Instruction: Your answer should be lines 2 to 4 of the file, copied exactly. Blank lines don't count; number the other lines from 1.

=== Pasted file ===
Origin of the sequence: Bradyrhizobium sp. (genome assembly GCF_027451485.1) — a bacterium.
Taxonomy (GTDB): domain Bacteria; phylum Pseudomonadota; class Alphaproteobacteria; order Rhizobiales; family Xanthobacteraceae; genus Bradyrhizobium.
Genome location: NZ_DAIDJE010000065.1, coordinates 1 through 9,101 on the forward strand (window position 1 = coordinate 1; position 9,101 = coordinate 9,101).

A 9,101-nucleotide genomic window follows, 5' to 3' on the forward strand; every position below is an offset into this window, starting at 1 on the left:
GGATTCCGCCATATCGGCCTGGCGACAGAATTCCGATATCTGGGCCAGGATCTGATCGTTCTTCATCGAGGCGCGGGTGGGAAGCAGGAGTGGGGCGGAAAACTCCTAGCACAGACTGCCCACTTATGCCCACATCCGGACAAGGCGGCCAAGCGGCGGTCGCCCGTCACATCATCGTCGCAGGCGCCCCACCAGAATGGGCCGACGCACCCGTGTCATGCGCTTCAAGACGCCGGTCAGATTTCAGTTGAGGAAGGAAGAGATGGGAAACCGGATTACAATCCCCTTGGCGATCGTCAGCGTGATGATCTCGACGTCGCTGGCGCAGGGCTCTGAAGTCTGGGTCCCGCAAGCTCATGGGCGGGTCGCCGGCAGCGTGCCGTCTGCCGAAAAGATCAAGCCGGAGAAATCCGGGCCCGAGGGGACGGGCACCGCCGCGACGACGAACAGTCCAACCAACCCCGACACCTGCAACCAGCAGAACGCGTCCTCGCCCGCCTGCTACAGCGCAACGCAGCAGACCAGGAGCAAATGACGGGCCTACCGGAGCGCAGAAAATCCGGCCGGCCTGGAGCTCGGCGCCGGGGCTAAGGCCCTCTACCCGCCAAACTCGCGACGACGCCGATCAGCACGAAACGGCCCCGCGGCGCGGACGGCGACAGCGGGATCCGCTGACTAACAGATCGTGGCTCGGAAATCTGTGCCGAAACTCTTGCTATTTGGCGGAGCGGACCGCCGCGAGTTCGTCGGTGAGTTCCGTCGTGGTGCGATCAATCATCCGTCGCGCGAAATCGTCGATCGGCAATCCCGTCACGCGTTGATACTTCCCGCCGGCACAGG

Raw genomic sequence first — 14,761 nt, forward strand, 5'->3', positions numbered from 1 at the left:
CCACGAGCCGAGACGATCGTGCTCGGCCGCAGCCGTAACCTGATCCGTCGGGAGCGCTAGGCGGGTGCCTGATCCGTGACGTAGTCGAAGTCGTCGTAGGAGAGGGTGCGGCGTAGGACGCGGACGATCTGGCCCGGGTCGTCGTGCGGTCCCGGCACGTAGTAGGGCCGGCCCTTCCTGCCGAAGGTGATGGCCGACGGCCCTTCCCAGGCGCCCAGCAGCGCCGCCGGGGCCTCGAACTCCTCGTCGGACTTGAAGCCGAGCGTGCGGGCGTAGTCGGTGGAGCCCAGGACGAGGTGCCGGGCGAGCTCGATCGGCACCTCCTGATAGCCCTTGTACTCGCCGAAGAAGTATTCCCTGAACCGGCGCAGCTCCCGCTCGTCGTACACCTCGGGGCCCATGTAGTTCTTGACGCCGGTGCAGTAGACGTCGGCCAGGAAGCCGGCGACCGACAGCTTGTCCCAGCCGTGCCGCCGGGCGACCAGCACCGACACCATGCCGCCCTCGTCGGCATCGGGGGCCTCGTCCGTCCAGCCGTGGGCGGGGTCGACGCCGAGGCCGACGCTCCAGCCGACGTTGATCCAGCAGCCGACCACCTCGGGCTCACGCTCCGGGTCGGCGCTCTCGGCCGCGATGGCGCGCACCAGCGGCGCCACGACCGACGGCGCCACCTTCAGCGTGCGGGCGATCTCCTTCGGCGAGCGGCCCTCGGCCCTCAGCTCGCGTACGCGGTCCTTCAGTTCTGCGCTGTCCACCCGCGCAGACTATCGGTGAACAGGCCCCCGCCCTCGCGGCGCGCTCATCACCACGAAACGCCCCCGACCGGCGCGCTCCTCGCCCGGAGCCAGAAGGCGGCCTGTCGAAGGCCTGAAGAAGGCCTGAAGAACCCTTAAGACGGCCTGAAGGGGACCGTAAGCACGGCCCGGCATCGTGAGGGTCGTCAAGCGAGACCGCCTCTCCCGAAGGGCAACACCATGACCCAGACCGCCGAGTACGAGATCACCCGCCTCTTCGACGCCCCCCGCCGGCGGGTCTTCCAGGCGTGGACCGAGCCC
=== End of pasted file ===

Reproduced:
Taxonomy (GTDB): domain Bacteria; phylum Pseudomonadota; class Alphaproteobacteria; order Rhizobiales; family Xanthobacteraceae; genus Bradyrhizobium.
Genome location: NZ_DAIDJE010000065.1, coordinates 1 through 9,101 on the forward strand (window position 1 = coordinate 1; position 9,101 = coordinate 9,101).

A 9,101-nucleotide genomic window follows, 5' to 3' on the forward strand; every position below is an offset into this window, starting at 1 on the left: